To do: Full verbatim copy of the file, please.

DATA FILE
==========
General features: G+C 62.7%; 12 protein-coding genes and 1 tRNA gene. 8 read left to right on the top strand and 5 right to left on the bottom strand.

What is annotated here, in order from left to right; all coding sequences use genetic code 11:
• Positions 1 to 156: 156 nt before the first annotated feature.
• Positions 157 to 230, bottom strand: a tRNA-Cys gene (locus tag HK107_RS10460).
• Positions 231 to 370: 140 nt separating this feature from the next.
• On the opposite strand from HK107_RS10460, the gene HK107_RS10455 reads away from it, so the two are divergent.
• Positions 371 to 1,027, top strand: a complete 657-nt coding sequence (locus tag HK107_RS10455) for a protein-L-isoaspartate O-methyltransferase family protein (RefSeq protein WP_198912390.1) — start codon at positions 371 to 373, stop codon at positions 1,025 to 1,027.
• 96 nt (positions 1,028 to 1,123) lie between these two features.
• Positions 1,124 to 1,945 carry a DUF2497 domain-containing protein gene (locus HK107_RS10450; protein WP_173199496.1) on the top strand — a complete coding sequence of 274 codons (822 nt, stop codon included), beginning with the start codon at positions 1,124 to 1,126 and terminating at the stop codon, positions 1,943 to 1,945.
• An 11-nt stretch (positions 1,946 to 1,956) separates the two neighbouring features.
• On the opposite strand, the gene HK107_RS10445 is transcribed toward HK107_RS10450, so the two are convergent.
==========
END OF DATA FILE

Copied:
General features: G+C 62.7%; 12 protein-coding genes and 1 tRNA gene. 8 read left to right on the top strand and 5 right to left on the bottom strand.

What is annotated here, in order from left to right; all coding sequences use genetic code 11:
• Positions 1 to 156: 156 nt before the first annotated feature.
• Positions 157 to 230, bottom strand: a tRNA-Cys gene (locus tag HK107_RS10460).
• Positions 231 to 370: 140 nt separating this feature from the next.
• On the opposite strand from HK107_RS10460, the gene HK107_RS10455 reads away from it, so the two are divergent.
• Positions 371 to 1,027, top strand: a complete 657-nt coding sequence (locus tag HK107_RS10455) for a protein-L-isoaspartate O-methyltransferase family protein (RefSeq protein WP_198912390.1) — start codon at positions 371 to 373, stop codon at positions 1,025 to 1,027.
• 96 nt (positions 1,028 to 1,123) lie between these two features.
• Positions 1,124 to 1,945 carry a DUF2497 domain-containing protein gene (locus HK107_RS10450; protein WP_173199496.1) on the top strand — a complete coding sequence of 274 codons (822 nt, stop codon included), beginning with the start codon at positions 1,124 to 1,126 and terminating at the stop codon, positions 1,943 to 1,945.
• An 11-nt stretch (positions 1,946 to 1,956) separates the two neighbouring features.
• On the opposite strand, the gene HK107_RS10445 is transcribed toward HK107_RS10450, so the two are convergent.